PAN UK has launched a three year project funded by the Darwin Initiative to tackle the effects of pesticides on the biodiversity of the Ethiopian Rift Valley by improving the capacity of Ethiopian scientists, farming communities, government agencies and other stakeholders to:
- identify key sites at risk from the harmful environmental effects of agrochemical use;
- monitor, measure and understand such impacts close to biodiversity-rich wetlands;
- develop and implement practical solutions based on agroecological farming; and
- ensure that government policies support biodiversity conservation goals.
The problem with pesticides
Ethiopia’s Rift Valley lakes and salt marshes constitute a unique biodiversity and a major migratory flyway, with over 400 migratory bird species recorded, including the Great White Pelican, Greater and Lesser Flamingo, Ostrich, Imperial Eagle, Lesser Kestrel and Wattled Crane. However, the abundance and diversity of Rift Valley migratory birds is declining, particularly wetland species, with excessive pesticide production and use in nearby areas implicated.
Chemical pesticides also contribute to poverty, as they account for up to 60% of farmer expenditure, yet they are often overused with the resulting pest resistance undermining their effectiveness. Consequently many smallholders are in debt as poor yields fail to cover their high production costs.
Exposure to chemical pesticides also impacts on health and productivity. The United Nations Environmental Programme
recently estimated that the costs of injury (lost work days, outpatient medical treatment, and inpatient hospitalisation) from pesticide poisonings in sub-Saharan Africa were around US$4.4 billion in 2005 – more than the total overseas aid budget for basic healthcare.
In practical terms, the project plans to achieve its aims through a range of complimentary activities.
Capacity building through education and training
- The project will bring a group of Ethiopian scientists to the UK for intensive training on international conventions, pesticides, eco-toxicology, and the ecosystem services approach, while in-country support from international experts will help guide local teams in the design, implementation, analysis and reporting of an ecotoxicological field study in Ethiopia.
- Farmer Field Schools (FFS) will provide farmers with training in sustainable agricultural practices, while simple field skills will also be transferred to local communities via Elementary and High School environment clubs and selected farmers.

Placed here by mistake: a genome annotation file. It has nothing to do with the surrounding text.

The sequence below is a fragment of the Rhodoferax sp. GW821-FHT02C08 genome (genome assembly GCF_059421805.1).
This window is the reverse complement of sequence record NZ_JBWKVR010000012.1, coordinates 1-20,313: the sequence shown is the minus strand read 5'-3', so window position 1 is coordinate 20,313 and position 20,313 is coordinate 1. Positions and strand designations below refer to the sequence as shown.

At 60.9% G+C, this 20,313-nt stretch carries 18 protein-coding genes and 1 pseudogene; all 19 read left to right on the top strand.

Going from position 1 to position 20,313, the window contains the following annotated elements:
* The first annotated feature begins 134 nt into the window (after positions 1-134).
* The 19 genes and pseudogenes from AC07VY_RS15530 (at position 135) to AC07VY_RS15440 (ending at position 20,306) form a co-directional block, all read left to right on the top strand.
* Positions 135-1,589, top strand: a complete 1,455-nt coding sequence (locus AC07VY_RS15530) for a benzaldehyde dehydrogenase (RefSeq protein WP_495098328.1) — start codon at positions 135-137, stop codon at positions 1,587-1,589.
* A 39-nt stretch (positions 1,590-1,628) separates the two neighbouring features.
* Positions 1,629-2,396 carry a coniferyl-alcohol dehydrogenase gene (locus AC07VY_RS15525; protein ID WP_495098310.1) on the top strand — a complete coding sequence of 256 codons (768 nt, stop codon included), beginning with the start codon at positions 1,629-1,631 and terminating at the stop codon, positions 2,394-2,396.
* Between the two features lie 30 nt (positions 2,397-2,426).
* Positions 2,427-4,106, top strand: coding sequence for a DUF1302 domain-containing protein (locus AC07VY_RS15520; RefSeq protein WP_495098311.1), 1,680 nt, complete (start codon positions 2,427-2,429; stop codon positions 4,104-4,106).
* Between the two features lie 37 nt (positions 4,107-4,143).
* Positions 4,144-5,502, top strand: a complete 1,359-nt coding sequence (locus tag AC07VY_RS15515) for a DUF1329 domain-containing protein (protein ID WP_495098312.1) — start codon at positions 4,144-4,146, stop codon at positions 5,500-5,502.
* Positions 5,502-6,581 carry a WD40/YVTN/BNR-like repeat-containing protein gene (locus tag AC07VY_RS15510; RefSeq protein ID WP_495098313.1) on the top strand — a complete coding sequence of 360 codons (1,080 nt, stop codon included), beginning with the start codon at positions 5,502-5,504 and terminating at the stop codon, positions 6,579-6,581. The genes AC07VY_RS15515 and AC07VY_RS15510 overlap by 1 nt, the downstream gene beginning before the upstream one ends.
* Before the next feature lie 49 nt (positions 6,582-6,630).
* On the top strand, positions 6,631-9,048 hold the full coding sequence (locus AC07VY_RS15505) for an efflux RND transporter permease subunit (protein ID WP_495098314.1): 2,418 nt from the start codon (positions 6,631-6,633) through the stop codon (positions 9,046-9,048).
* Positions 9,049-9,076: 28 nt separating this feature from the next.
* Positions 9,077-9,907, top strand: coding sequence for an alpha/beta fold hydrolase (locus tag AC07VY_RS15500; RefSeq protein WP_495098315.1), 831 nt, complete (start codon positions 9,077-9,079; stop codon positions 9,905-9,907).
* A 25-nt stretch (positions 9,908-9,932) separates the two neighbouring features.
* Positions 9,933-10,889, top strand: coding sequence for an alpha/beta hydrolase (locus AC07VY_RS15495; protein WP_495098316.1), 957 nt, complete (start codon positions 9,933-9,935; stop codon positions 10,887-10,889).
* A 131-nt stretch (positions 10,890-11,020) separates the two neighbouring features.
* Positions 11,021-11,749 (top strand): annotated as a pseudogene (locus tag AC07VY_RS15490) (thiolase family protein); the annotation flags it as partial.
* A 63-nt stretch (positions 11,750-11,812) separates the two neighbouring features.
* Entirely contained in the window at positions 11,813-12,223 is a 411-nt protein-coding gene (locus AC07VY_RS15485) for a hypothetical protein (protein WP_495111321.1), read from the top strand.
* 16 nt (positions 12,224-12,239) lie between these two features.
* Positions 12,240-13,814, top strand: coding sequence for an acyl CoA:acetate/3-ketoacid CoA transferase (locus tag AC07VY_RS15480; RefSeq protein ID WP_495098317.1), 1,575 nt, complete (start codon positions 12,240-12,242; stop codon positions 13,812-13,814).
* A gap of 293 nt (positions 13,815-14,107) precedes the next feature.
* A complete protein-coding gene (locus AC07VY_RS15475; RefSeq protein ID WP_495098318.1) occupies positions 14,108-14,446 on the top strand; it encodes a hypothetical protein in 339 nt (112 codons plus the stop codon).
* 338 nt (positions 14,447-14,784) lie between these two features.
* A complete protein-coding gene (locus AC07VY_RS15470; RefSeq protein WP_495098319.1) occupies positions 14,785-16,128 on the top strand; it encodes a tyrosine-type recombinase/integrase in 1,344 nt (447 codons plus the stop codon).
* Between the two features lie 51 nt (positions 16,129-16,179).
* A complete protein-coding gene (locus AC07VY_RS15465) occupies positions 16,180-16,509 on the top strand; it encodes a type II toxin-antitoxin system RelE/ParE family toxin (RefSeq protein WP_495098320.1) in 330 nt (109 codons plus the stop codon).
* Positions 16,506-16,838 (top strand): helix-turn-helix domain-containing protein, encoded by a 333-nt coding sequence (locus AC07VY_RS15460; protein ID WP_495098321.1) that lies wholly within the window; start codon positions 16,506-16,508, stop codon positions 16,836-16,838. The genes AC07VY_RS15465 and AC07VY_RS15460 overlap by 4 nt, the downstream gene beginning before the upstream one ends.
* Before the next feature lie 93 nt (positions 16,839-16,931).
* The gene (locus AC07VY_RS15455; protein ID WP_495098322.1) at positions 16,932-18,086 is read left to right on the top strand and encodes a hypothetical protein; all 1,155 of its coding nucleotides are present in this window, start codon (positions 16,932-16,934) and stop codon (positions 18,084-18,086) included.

- This will comprise both desk study of possible pesticide sources of contamination in the Rift Valley and field survey work to identify pesticide impacts on populations of specific biota in designated habitats. This will include analysis of pesticide residues in water, sediments, and biota, screening them for commonly used chemical pesticides.
- An “involve-all” approach will enable local communities to participate in data collection and assessment of pesticide use, contamination and ecological effects.
Communications and awareness raising
The involve-all methodology will also raise awareness at different levels among pesticide users and those exposed to pesticides about the hazards and the alternatives available:
- Local: Workshops to disseminate results to local populations, via the media, farmers, schools, local groups (tour operators, commercial farms), and local policy decision makers.
- National: A biodiversity stakeholder group will share project results and recommendations to inform policy.
- International: Through project participants’ websites and articles in peer reviewed journals and conferences allowing the lessons learned in Ethiopia to be shared with other poor communities worldwide.
Successful completion of the project will put in place the following measures to enable the ongoing capacity of Ethiopian scientists, farming communities, government agencies and other stakeholders to tackle pesticide impacts: